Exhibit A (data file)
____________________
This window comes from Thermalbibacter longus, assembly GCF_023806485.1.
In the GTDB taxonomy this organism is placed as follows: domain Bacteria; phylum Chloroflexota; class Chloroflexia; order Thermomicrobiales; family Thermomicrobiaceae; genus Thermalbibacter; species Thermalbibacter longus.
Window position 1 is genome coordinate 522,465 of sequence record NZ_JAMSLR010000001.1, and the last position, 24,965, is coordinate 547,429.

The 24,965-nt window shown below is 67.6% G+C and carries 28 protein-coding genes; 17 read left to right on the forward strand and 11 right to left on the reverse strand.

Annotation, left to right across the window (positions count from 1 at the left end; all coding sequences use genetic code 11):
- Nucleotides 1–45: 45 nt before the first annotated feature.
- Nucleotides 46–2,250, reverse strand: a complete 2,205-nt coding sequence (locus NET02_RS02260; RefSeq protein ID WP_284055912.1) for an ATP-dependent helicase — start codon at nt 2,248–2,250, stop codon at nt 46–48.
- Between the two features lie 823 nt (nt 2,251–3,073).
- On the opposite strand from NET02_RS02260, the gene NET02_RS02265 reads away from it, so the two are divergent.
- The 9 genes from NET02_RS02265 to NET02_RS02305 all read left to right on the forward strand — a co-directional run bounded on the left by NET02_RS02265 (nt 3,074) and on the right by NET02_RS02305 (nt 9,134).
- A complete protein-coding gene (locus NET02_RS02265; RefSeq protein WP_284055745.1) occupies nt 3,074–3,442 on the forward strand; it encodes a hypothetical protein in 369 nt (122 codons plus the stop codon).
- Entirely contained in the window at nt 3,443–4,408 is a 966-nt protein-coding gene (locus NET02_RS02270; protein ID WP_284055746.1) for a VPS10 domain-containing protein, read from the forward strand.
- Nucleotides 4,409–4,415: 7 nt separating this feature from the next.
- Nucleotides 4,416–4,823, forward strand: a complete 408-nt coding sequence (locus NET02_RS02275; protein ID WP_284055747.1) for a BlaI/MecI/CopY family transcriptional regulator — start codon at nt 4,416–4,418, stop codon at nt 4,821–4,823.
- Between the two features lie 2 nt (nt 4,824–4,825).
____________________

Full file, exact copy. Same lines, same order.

This window comes from Thermalbibacter longus, assembly GCF_023806485.1.
In the GTDB taxonomy this organism is placed as follows: domain Bacteria; phylum Chloroflexota; class Chloroflexia; order Thermomicrobiales; family Thermomicrobiaceae; genus Thermalbibacter; species Thermalbibacter longus.
Window position 1 is genome coordinate 522,465 of sequence record NZ_JAMSLR010000001.1, and the last position, 24,965, is coordinate 547,429.

The 24,965-nt window shown below is 67.6% G+C and carries 28 protein-coding genes; 17 read left to right on the forward strand and 11 right to left on the reverse strand.

Annotation, left to right across the window (positions count from 1 at the left end; all coding sequences use genetic code 11):
- Nucleotides 1–45: 45 nt before the first annotated feature.
- Nucleotides 46–2,250, reverse strand: a complete 2,205-nt coding sequence (locus NET02_RS02260; RefSeq protein ID WP_284055912.1) for an ATP-dependent helicase — start codon at nt 2,248–2,250, stop codon at nt 46–48.
- Between the two features lie 823 nt (nt 2,251–3,073).
- On the opposite strand from NET02_RS02260, the gene NET02_RS02265 reads away from it, so the two are divergent.
- The 9 genes from NET02_RS02265 to NET02_RS02305 all read left to right on the forward strand — a co-directional run bounded on the left by NET02_RS02265 (nt 3,074) and on the right by NET02_RS02305 (nt 9,134).
- A complete protein-coding gene (locus NET02_RS02265; RefSeq protein WP_284055745.1) occupies nt 3,074–3,442 on the forward strand; it encodes a hypothetical protein in 369 nt (122 codons plus the stop codon).
- Entirely contained in the window at nt 3,443–4,408 is a 966-nt protein-coding gene (locus NET02_RS02270; protein ID WP_284055746.1) for a VPS10 domain-containing protein, read from the forward strand.
- Nucleotides 4,409–4,415: 7 nt separating this feature from the next.
- Nucleotides 4,416–4,823, forward strand: a complete 408-nt coding sequence (locus NET02_RS02275; protein ID WP_284055747.1) for a BlaI/MecI/CopY family transcriptional regulator — start codon at nt 4,416–4,418, stop codon at nt 4,821–4,823.
- Between the two features lie 2 nt (nt 4,824–4,825).